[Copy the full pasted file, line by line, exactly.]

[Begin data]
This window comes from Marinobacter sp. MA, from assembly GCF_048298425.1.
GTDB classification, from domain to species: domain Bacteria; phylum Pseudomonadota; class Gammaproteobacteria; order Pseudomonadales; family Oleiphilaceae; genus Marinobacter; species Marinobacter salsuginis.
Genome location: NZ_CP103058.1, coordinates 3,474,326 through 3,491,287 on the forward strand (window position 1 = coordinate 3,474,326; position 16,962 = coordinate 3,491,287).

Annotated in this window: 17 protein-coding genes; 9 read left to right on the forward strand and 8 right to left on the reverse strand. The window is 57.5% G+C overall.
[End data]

This window comes from Marinobacter sp. MA, from assembly GCF_048298425.1.
GTDB classification, from domain to species: domain Bacteria; phylum Pseudomonadota; class Gammaproteobacteria; order Pseudomonadales; family Oleiphilaceae; genus Marinobacter; species Marinobacter salsuginis.
Genome location: NZ_CP103058.1, coordinates 3,474,326 through 3,491,287 on the forward strand (window position 1 = coordinate 3,474,326; position 16,962 = coordinate 3,491,287).

Annotated in this window: 17 protein-coding genes; 9 read left to right on the forward strand and 8 right to left on the reverse strand. The window is 57.5% G+C overall.